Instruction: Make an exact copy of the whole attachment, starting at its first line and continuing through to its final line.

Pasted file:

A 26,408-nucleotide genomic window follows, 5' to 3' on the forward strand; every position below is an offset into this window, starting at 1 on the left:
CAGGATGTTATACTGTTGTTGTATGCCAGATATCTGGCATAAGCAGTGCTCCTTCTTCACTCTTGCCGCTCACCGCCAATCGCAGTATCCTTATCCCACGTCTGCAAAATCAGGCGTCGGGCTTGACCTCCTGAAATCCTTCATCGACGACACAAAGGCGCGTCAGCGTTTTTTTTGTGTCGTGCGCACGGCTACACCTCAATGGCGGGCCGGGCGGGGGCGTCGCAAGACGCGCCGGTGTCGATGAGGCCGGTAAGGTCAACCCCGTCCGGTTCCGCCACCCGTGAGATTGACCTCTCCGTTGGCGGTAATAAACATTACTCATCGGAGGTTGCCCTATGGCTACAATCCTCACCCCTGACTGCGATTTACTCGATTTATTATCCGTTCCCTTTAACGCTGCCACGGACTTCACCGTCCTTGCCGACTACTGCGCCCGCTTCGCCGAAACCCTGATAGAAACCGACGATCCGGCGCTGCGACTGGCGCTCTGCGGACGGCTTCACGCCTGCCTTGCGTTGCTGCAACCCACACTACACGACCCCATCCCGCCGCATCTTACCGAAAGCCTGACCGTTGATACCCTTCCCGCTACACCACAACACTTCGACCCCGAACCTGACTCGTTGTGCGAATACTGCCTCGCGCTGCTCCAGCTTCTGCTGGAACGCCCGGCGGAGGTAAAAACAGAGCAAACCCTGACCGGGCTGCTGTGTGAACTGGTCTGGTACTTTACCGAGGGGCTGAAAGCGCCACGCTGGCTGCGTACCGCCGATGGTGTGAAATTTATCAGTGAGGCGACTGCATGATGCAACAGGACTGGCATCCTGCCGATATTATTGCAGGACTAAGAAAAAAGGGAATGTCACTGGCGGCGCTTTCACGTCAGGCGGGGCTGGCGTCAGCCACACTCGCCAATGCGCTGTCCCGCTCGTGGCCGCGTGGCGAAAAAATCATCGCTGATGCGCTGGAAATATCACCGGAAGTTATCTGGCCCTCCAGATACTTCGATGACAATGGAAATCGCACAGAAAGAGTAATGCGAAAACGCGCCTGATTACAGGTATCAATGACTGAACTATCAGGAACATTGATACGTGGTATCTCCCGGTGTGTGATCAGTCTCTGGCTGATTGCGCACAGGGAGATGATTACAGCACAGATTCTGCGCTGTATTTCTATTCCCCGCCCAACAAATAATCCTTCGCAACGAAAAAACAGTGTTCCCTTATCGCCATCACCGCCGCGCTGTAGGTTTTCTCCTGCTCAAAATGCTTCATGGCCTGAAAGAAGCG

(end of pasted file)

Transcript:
A 26,408-nucleotide genomic window follows, 5' to 3' on the forward strand; every position below is an offset into this window, starting at 1 on the left:
CAGGATGTTATACTGTTGTTGTATGCCAGATATCTGGCATAAGCAGTGCTCCTTCTTCACTCTTGCCGCTCACCGCCAATCGCAGTATCCTTATCCCACGTCTGCAAAATCAGGCGTCGGGCTTGACCTCCTGAAATCCTTCATCGACGACACAAAGGCGCGTCAGCGTTTTTTTTGTGTCGTGCGCACGGCTACACCTCAATGGCGGGCCGGGCGGGGGCGTCGCAAGACGCGCCGGTGTCGATGAGGCCGGTAAGGTCAACCCCGTCCGGTTCCGCCACCCGTGAGATTGACCTCTCCGTTGGCGGTAATAAACATTACTCATCGGAGGTTGCCCTATGGCTACAATCCTCACCCCTGACTGCGATTTACTCGATTTATTATCCGTTCCCTTTAACGCTGCCACGGACTTCACCGTCCTTGCCGACTACTGCGCCCGCTTCGCCGAAACCCTGATAGAAACCGACGATCCGGCGCTGCGACTGGCGCTCTGCGGACGGCTTCACGCCTGCCTTGCGTTGCTGCAACCCACACTACACGACCCCATCCCGCCGCATCTTACCGAAAGCCTGACCGTTGATACCCTTCCCGCTACACCACAACACTTCGACCCCGAACCTGACTCGTTGTGCGAATACTGCCTCGCGCTGCTCCAGCTTCTGCTGGAACGCCCGGCGGAGGTAAAAACAGAGCAAACCCTGACCGGGCTGCTGTGTGAACTGGTCTGGTACTTTACCGAGGGGCTGAAAGCGCCACGCTGGCTGCGTACCGCCGATGGTGTGAAATTTATCAGTGAGGCGACTGCATGATGCAACAGGACTGGCATCCTGCCGATATTATTGCAGGACTAAGAAAAAAGGGAATGTCACTGGCGGCGCTTTCACGTCAGGCGGGGCTGGCGTCAGCCACACTCGCCAATGCGCTGTCCCGCTCGTGGCCGCGTGGCGAAAAAATCATCGCTGATGCGCTGGAAATATCACCGGAAGTTATCTGGCCCTCCAGATACTTCGATGACAATGGAAATCGCACAGAAAGAGTAATGCGAAAACGCGCCTGATTACAGGTATCAATGACTGAACTATCAGGAACATTGATACGTGGTATCTCCCGGTGTGTGATCAGTCTCTGGCTGATTGCGCACAGGGAGATGATTACAGCACAGATTCTGCGCTGTATTTCTATTCCCCGCCCAACAAATAATCCTTCGCAACGAAAAAACAGTGTTCCCTTATCGCCATCACCGCCGCGCTGTAGGTTTTCTCCTGCTCAAAATGCTTCATGGCCTGAAAGAAGCG